Pressure-independent baroreflex resetting produced by chronic infusion of angiotensin II in rabbits

Virginia Brooks, K. R. Ell, R. M. Wright

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67 Citations (Scopus)

Abstract

The purpose of this study was to test the hypothesis that chronic infusion of angiotensin II (ANG II) in rabbits shifts or resets baroreflex control of heart rate to a higher pressure level via a mechanism that is independent of the hypertension that is produced. The baroreflex relationship between arterial pressure and heart rate was assessed by first infusing progressively increasing doses of nitroprusside (3, 6, 12, 24, and 48 μg · kg-1 · min-1) to lower pressure and then increasing doses of phenylephrine (0.5, 1, 2, 4, and 8 μg · kg-1 · min-1) to raise pressure. Two weeks of intravenous ANG II infusion (20 ng · kg-1 · min-1) increased plasma ANG II levels from 9 ± 1 to 146 ± 24 pg/ml (P <0.05), increased arterial pressure from 62 ± 2 to 95 ± 2 mmHg (P <0.05), and transiently increased heart rate. The baroreflex was shifted to a higher pressure level after 30 min and 1, 3, 7, 9, and 14 days of ANG II infusion. Thirty minutes after the ANG II infusion on days 1, 7, and 14 was stopped, arterial pressure decreased, and the baroreflex shifted back to control, indicating that ANG II was required for the resetting that was produced. However, when the ANG II infusion was continued and arterial pressure was instead reduced for 30 min by infusing nitroprusside on days 3 and 9, the baroreflex relationship between arterial pressure and heart rate remained positioned at a higher pressure level. These data indicate that the chronic baroreflex resetting action of ANG II can be dissociated from effects of ANG II on arterial pressure and suggest that long-term increases in ANG II reset the baroreflex in part by a mechanism that is independent of the rise in arterial pressure.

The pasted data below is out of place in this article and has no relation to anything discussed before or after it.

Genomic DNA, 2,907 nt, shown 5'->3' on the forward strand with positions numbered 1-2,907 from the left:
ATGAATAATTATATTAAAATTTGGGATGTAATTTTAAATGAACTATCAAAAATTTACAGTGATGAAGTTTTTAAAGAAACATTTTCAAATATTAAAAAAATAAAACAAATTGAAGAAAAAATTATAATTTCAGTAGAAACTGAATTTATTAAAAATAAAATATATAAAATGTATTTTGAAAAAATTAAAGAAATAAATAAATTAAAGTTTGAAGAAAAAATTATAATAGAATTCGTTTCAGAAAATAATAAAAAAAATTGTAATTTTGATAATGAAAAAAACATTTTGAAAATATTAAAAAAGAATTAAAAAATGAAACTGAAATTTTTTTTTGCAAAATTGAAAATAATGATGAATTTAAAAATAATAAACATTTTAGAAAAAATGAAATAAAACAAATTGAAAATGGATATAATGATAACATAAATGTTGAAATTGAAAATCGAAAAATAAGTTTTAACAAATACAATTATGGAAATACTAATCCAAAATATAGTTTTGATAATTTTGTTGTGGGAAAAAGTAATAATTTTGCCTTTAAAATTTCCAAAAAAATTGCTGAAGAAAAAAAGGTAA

Original languageEnglish (US)